- EPA and USCC agreed to form a task force to develop a test method to prescreen herbicides for fate-in-compost that will involve experts from both organizations. Will Brinton (Wood End Lab), Assaf Sadeh (Soil Control Lab), Fred Michel (OSU), and Al Rattie (USSC Director of Market Development & STA) were designated to work with EPA on developing the fate-in-compost testing protocol. These chemicals are up for re-registration in 2014.
- EPA said they needed to know if the Vermont incident was a stewardship issue, a labeling issue, or a misuse issue. Dan Kenny stated that EPA needed to have a very clear understanding of the source of the compounds that are proving problematic in Vermont before they take any actions on labeling requirements.
- Mike Virga and Dan Kenny have an open line of communication that will continue until this issue is resolved to the satisfaction of the USCC. Two things under discussion currently include setting up a confidential complaint hotline to report incidents regarding herbicide-contaminated compost and a funding source for composters to defray the cost of remediation for the damage done by these compounds. Funding for both of these items will likely be the responsibility of Dow and Dupont.
This remains a critical issue for the USCC. We will continue to keep our members informed of recent events and progress on action items.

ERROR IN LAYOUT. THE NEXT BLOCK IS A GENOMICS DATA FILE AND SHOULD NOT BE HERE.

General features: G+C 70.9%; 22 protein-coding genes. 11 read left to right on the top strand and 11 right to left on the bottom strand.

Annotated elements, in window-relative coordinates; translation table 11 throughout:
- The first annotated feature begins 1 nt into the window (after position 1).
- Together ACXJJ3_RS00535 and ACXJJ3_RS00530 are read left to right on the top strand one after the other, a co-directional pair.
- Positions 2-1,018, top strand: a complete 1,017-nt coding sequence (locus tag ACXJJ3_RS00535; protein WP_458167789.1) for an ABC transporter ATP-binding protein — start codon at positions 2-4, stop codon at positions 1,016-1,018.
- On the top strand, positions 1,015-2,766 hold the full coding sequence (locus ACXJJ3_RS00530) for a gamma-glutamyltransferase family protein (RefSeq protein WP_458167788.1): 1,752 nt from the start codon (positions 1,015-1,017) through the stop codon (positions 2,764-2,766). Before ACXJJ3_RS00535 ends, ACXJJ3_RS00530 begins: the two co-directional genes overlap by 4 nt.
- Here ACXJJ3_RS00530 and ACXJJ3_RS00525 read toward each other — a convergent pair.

Message to EPA: Time to Stop Persistent Herbicides!
August 1, 2012
Recently Green Mountain Compost, owned and operated by Chittenden County Solid Waste District, Williston, Vermont, suffered a devastating discovery—something in their compost was causing garden plants to distort and wither! The culprit? A couple of pernicious, persistent herbicides called clopyralid and picloram. This after investing $2.3 million in a state-of-the-art facility designed to recover food waste, yard debris and agricultural wastes from Burlington and the surrounding area. How did these herbicides, which have negligible recorded licensed use in Vermont, get there? They were probably used on a hay field somewhere to control weeds, the hay was fed to horses, the horses’ manure was sent for composting along with other materials, and the finished compost had traces of the herbicides in sufficient strength and amount to cause damage. It takes VERY little to kill many garden plants, as little as 10 parts per billion. That is like 1 drop diluted in an Olympic sized swimming pool.